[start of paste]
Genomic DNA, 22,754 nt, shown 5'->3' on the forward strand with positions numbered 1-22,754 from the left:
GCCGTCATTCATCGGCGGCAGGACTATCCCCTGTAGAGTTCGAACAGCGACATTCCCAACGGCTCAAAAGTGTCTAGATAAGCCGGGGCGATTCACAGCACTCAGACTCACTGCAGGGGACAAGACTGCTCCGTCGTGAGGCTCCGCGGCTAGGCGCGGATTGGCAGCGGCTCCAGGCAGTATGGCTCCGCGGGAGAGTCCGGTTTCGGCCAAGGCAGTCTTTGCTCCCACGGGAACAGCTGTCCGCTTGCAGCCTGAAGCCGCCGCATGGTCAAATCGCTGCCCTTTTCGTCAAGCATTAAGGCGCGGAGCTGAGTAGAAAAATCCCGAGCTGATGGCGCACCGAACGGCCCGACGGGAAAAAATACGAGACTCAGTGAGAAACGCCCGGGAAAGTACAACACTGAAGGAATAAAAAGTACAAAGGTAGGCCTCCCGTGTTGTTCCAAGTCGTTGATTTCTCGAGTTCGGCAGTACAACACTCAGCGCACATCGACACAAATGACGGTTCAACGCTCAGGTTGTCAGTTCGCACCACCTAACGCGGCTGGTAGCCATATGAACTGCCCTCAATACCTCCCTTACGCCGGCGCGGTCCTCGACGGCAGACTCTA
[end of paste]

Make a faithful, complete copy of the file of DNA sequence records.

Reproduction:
Genomic DNA, 22,754 nt, shown 5'->3' on the forward strand with positions numbered 1-22,754 from the left:
GCCGTCATTCATCGGCGGCAGGACTATCCCCTGTAGAGTTCGAACAGCGACATTCCCAACGGCTCAAAAGTGTCTAGATAAGCCGGGGCGATTCACAGCACTCAGACTCACTGCAGGGGACAAGACTGCTCCGTCGTGAGGCTCCGCGGCTAGGCGCGGATTGGCAGCGGCTCCAGGCAGTATGGCTCCGCGGGAGAGTCCGGTTTCGGCCAAGGCAGTCTTTGCTCCCACGGGAACAGCTGTCCGCTTGCAGCCTGAAGCCGCCGCATGGTCAAATCGCTGCCCTTTTCGTCAAGCATTAAGGCGCGGAGCTGAGTAGAAAAATCCCGAGCTGATGGCGCACCGAACGGCCCGACGGGAAAAAATACGAGACTCAGTGAGAAACGCCCGGGAAAGTACAACACTGAAGGAATAAAAAGTACAAAGGTAGGCCTCCCGTGTTGTTCCAAGTCGTTGATTTCTCGAGTTCGGCAGTACAACACTCAGCGCACATCGACACAAATGACGGTTCAACGCTCAGGTTGTCAGTTCGCACCACCTAACGCGGCTGGTAGCCATATGAACTGCCCTCAATACCTCCCTTACGCCGGCGCGGTCCTCGACGGCAGACTCTA